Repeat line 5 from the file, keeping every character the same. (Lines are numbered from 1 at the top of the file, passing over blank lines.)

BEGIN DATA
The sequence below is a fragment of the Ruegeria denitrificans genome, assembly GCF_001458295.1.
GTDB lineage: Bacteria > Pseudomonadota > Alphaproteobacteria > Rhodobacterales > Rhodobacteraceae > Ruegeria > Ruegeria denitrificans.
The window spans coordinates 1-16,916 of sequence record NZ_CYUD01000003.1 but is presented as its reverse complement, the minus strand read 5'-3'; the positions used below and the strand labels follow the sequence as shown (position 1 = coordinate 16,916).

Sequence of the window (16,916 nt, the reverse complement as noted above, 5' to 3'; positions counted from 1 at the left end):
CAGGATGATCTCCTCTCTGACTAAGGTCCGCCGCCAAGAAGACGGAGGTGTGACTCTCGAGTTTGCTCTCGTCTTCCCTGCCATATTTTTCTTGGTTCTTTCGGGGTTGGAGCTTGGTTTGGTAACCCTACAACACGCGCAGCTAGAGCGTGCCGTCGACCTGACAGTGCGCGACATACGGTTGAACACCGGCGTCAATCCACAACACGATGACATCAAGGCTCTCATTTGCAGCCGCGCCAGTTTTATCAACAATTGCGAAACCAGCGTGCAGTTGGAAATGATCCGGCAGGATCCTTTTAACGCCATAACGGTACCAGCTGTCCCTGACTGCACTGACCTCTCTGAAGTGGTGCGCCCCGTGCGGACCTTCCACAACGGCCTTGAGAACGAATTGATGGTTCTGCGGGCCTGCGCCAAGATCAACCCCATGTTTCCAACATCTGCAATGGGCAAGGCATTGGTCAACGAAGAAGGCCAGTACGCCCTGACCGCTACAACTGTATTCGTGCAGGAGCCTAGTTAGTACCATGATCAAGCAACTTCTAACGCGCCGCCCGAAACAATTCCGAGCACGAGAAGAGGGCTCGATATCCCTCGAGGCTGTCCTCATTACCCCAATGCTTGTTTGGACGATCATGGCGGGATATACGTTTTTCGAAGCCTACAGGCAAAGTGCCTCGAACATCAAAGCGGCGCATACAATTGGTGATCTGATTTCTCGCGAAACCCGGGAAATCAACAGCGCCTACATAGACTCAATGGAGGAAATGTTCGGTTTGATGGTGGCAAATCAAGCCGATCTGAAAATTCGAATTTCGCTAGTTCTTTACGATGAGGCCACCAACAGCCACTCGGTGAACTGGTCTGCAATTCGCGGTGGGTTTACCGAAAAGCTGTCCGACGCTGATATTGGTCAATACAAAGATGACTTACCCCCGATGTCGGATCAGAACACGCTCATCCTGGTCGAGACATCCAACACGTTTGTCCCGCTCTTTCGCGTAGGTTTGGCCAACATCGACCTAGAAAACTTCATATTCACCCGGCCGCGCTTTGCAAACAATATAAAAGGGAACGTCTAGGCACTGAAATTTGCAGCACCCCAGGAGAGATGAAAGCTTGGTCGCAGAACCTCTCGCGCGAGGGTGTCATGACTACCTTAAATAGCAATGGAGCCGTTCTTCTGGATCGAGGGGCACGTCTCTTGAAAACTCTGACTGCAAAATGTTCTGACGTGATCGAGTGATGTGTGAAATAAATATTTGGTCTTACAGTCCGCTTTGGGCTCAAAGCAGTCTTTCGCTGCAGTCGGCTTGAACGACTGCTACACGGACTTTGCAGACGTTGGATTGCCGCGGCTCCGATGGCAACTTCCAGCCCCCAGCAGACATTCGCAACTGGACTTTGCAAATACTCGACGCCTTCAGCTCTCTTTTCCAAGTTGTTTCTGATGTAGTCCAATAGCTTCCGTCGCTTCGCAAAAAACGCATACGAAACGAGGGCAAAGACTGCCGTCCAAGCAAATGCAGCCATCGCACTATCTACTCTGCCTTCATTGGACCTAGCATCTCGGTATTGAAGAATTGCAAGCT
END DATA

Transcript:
CAGGATGATCTCCTCTCTGACTAAGGTCCGCCGCCAAGAAGACGGAGGTGTGACTCTCGAGTTTGCTCTCGTCTTCCCTGCCATATTTTTCTTGGTTCTTTCGGGGTTGGAGCTTGGTTTGGTAACCCTACAACACGCGCAGCTAGAGCGTGCCGTCGACCTGACAGTGCGCGACATACGGTTGAACACCGGCGTCAATCCACAACACGATGACATCAAGGCTCTCATTTGCAGCCGCGCCAGTTTTATCAACAATTGCGAAACCAGCGTGCAGTTGGAAATGATCCGGCAGGATCCTTTTAACGCCATAACGGTACCAGCTGTCCCTGACTGCACTGACCTCTCTGAAGTGGTGCGCCCCGTGCGGACCTTCCACAACGGCCTTGAGAACGAATTGATGGTTCTGCGGGCCTGCGCCAAGATCAACCCCATGTTTCCAACATCTGCAATGGGCAAGGCATTGGTCAACGAAGAAGGCCAGTACGCCCTGACCGCTACAACTGTATTCGTGCAGGAGCCTAGTTAGTACCATGATCAAGCAACTTCTAACGCGCCGCCCGAAACAATTCCGAGCACGAGAAGAGGGCTCGATATCCCTCGAGGCTGTCCTCATTACCCCAATGCTTGTTTGGACGATCATGGCGGGATATACGTTTTTCGAAGCCTACAGGCAAAGTGCCTCGAACATCAAAGCGGCGCATACAATTGGTGATCTGATTTCTCGCGAAACCCGGGAAATCAACAGCGCCTACATAGACTCAATGGAGGAAATGTTCGGTTTGATGGTGGCAAATCAAGCCGATCTGAAAATTCGAATTTCGCTAGTTCTTTACGATGAGGCCACCAACAGCCACTCGGTGAACTGGTCTGCAATTCGCGGTGGGTTTACCGAAAAGCTGTCCGACGCTGATATTGGTCAATACAAAGATGACTTACCCCCGATGTCGGATCAGAACACGCTCATCCTGGTCGAGACATCCAACACGTTTGTCCCGCTCTTTCGCGTAGGTTTGGCCAACATCGACCTAGAAAACTTCATATTCACCCGGCCGCGCTTTGCAAACAATATAAAAGGGAACGTCTAGGCACTGAAATTTGCAGCACCCCAGGAGAGATGAAAGCTTGGTCGCAGAACCTCTCGCGCGAGGGTGTCATGACTACCTTAAATAGCAATGGAGCCGTTCTTCTGGATCGAGGGGCACGTCTCTTGAAAACTCTGACTGCAAAATGTTCTGACGTGATCGAGTGATGTGTGAAATAAATATTTGGTCTTACAGTCCGCTTTGGGCTCAAAGCAGTCTTTCGCTGCAGTCGGCTTGAACGACTGCTACACGGACTTTGCAGACGTTGGATTGCCGCGGCTCCGATGGCAACTTCCAGCCCCCAGCAGACATTCGCAACTGGACTTTGCAAATACTCGACGCCTTCAGCTCTCTTTTCCAAGTTGTTTCTGATGTAGTCCAATAGCTTCCGTCGCTTCGCAAAAAACGCATACGAAACGAGGGCAAAGACTGCCGTCCAAGCAAATGCAGCCATCGCACTATCTACTCTGCCTTCATTGGACCTAGCATCTCGGTATTGAAGAATTGCAAGCT